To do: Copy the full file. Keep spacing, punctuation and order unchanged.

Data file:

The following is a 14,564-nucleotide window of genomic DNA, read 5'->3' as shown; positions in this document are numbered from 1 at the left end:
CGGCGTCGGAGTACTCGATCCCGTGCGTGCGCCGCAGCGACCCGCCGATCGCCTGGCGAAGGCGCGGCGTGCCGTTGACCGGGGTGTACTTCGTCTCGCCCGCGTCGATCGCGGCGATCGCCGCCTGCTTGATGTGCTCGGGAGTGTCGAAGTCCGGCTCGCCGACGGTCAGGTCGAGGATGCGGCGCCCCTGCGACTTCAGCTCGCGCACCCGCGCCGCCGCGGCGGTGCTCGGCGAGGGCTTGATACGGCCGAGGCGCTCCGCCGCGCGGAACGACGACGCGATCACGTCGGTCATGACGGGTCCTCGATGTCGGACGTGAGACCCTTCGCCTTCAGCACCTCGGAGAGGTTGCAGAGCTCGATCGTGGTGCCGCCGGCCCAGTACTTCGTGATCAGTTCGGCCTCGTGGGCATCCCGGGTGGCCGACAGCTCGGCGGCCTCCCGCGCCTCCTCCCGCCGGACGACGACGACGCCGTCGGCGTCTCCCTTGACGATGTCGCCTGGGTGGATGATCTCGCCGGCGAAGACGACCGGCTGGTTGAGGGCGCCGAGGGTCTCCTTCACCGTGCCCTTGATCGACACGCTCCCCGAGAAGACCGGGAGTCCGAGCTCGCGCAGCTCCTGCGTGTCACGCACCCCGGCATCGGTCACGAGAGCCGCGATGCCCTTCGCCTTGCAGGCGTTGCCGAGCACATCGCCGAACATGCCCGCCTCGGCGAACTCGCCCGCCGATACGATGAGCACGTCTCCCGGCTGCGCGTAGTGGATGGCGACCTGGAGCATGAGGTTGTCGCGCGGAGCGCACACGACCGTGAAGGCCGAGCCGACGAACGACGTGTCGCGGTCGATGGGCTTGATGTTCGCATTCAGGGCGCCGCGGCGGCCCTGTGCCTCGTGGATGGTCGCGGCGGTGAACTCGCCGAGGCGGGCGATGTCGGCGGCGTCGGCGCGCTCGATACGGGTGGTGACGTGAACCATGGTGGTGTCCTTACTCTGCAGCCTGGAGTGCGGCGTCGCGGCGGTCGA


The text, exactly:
The following is a 14,564-nucleotide window of genomic DNA, read 5'->3' as shown; positions in this document are numbered from 1 at the left end:
CGGCGTCGGAGTACTCGATCCCGTGCGTGCGCCGCAGCGACCCGCCGATCGCCTGGCGAAGGCGCGGCGTGCCGTTGACCGGGGTGTACTTCGTCTCGCCCGCGTCGATCGCGGCGATCGCCGCCTGCTTGATGTGCTCGGGAGTGTCGAAGTCCGGCTCGCCGACGGTCAGGTCGAGGATGCGGCGCCCCTGCGACTTCAGCTCGCGCACCCGCGCCGCCGCGGCGGTGCTCGGCGAGGGCTTGATACGGCCGAGGCGCTCCGCCGCGCGGAACGACGACGCGATCACGTCGGTCATGACGGGTCCTCGATGTCGGACGTGAGACCCTTCGCCTTCAGCACCTCGGAGAGGTTGCAGAGCTCGATCGTGGTGCCGCCGGCCCAGTACTTCGTGATCAGTTCGGCCTCGTGGGCATCCCGGGTGGCCGACAGCTCGGCGGCCTCCCGCGCCTCCTCCCGCCGGACGACGACGACGCCGTCGGCGTCTCCCTTGACGATGTCGCCTGGGTGGATGATCTCGCCGGCGAAGACGACCGGCTGGTTGAGGGCGCCGAGGGTCTCCTTCACCGTGCCCTTGATCGACACGCTCCCCGAGAAGACCGGGAGTCCGAGCTCGCGCAGCTCCTGCGTGTCACGCACCCCGGCATCGGTCACGAGAGCCGCGATGCCCTTCGCCTTGCAGGCGTTGCCGAGCACATCGCCGAACATGCCCGCCTCGGCGAACTCGCCCGCCGATACGATGAGCACGTCTCCCGGCTGCGCGTAGTGGATGGCGACCTGGAGCATGAGGTTGTCGCGCGGAGCGCACACGACCGTGAAGGCCGAGCCGACGAACGACGTGTCGCGGTCGATGGGCTTGATGTTCGCATTCAGGGCGCCGCGGCGGCCCTGTGCCTCGTGGATGGTCGCGGCGGTGAACTCGCCGAGGCGGGCGATGTCGGCGGCGTCGGCGCGCTCGATACGGGTGGTGACGTGAACCATGGTGGTGTCCTTACTCTGCAGCCTGGAGTGCGGCGTCGCGGCGGTCGA